Implement CET in LLD for X86 target

Control-flow Enforcement Technology (CET)

provides the following capabilities to defend against ROP/JOP style control-flow subversion attacks:

Shadow Stack (SHSTK) - return address protection to defend against Return Oriented Programming,

A shadow stack is a second stack for the program that is used exclusively for control transfer operations.
This stack is separate from the data stack and can be enabled for operation individually in user mode or supervisor mode.
When shadow stacks are enabled, the CALL instruction pushes the return address on both the data and shadow stack.
The RET instruction pops the return address from both stacks and compares them.
If the return addresses from the two stacks do not match, the processor signals a control protection exception (#CP).

Indirect branch tracking (IBT) - free branch protection to defend against Jump/Call Oriented Programming.

The ENDBRANCH is a new instruction that is used to mark valid indirect call/jump targets in the program.
This instruction opcode is selected to be one that is a NOP on legacy machines such that programs compiled with ENDBRANCH new instruction continue to function on old machines without the CET enforcement.
On processors that support CET the ENDBRANCH is still a NOP and is primarily used as a marker instruction by the in-order part of the processor pipeline to detect control flow violations.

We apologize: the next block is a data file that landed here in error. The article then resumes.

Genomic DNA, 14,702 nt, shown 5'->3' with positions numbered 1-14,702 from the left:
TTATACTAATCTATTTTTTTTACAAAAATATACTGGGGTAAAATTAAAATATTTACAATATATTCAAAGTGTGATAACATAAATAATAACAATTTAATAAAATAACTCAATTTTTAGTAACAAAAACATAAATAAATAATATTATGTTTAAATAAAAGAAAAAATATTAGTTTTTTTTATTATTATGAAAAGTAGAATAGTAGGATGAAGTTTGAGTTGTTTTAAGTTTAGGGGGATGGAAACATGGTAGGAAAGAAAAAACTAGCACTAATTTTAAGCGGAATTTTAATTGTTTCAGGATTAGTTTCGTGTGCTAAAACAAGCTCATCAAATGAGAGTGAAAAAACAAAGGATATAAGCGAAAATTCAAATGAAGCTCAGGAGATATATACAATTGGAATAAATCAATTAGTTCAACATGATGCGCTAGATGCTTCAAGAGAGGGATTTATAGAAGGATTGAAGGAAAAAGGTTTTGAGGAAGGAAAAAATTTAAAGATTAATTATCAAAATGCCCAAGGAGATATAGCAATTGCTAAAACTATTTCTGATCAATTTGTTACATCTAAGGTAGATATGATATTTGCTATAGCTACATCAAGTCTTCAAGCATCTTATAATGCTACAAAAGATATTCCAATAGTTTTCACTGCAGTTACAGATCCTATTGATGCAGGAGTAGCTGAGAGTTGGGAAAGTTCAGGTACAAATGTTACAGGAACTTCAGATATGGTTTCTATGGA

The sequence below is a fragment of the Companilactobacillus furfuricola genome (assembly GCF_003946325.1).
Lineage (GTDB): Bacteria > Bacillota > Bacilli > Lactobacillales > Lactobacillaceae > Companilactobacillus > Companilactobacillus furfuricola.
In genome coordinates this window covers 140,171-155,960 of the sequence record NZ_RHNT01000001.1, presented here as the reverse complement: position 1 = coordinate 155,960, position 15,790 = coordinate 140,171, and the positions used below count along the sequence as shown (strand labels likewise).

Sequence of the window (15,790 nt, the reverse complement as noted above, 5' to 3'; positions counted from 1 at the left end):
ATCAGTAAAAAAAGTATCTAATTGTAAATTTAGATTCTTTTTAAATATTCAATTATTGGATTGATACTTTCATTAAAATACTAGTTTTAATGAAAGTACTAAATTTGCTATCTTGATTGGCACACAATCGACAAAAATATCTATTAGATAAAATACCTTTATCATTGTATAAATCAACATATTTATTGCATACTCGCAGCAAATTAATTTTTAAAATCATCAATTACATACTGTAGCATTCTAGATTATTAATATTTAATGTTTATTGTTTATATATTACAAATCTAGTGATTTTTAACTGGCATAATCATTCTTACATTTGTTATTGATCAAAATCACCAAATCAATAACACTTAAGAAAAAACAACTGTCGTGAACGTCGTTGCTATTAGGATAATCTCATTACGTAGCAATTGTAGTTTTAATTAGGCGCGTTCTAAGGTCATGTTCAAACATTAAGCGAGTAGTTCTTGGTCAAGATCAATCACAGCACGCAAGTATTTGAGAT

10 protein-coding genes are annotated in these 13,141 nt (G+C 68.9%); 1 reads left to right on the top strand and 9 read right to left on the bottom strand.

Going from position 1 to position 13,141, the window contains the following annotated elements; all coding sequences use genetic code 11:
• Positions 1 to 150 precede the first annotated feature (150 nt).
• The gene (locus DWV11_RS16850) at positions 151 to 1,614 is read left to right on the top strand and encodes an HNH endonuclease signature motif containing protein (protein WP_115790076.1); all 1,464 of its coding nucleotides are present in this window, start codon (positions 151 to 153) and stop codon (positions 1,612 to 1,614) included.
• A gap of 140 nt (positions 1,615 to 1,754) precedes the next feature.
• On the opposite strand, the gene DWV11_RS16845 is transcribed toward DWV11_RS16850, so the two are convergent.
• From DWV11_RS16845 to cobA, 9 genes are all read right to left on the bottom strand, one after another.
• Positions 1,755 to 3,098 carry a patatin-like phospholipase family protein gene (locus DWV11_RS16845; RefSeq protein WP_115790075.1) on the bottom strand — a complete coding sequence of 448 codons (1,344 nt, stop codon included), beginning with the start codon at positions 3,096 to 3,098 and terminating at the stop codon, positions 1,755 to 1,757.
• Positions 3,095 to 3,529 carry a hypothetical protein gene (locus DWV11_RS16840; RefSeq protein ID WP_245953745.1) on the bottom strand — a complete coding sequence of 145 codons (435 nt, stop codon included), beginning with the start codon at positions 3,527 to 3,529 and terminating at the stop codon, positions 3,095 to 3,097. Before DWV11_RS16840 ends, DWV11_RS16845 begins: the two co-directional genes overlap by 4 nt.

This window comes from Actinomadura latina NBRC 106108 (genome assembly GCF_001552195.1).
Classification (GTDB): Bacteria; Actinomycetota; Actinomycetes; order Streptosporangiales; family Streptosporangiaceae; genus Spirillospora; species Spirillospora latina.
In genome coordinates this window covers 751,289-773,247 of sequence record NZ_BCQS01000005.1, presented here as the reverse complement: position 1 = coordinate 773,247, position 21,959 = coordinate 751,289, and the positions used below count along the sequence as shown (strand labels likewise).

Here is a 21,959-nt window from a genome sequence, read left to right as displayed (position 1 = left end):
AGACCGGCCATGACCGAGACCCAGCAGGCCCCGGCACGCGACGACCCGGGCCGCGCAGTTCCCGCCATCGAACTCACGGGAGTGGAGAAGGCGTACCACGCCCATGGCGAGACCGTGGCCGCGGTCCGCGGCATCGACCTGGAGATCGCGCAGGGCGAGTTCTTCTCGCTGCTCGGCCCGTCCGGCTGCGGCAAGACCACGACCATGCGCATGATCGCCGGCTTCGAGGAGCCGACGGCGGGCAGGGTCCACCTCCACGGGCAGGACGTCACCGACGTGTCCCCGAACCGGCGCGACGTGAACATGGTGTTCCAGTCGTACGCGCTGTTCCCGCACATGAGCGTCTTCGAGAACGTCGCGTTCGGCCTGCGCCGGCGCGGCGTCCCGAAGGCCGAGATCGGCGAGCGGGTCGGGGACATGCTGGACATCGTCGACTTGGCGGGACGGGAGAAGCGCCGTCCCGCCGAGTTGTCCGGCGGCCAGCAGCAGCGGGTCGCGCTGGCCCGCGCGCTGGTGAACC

The CPU implements a state machine that tracks indirect jump and call instructions. When one of these instructions is seen, the state machine moves from IDLE to WAIT_FOR_ENDBRANCH state.
In WAIT_FOR_ENDBRANCH state the next instruction in the program stream must be an ENDBRANCH.
If an ENDBRANCH is not seen the processor causes a control protection fault else the state machine moves back to IDLE state.

Work flow of CET:

A CET supported executable file will contain the CET flags in its .note.gnu.property section.
(The flags of SHSTK or IBT will be set at the GNU_PROPERTY_X86_FEATURE_1_AND property in .note.gnu.property section if the CET is enabled.)
When run the executable file, CET-enabled OS will check these flags in the related segment, and run the feature accordingly on supported hardware.
If it run on unsupported machines, These CET flags or ENDBRANCH will be ignore.

The key implement of the feature in LLD:

LLD will first check if all the relocatable object files contain the .note.gnu.property section and if there is GNU_PROPERTY_X86_FEATURE_1_AND property in this section.
If it finds the GNU_PROPERTY_X86_FEATURE_1_AND property in all the relocatable object files,
it will handle the flags in these properties and sections, create the resulting .note.gnu.property section in output file if necessary.
Because the IBT feature needs to insert an endbr* instruction at the end of indirect jump, LLD also deals with the lazy binding by adding a second PLT called SPLT.
Recording to https://github.com/hjl-tools/x86-psABI/wiki/x86-64-psABI-draft.pdf 13.2 DynamicLinking

if you have any question about the ABI, please discuss at: https://groups.google.com/forum/#!forum/x86-64-abi

I have sent the patch to:

https://reviews.llvm.org/D58102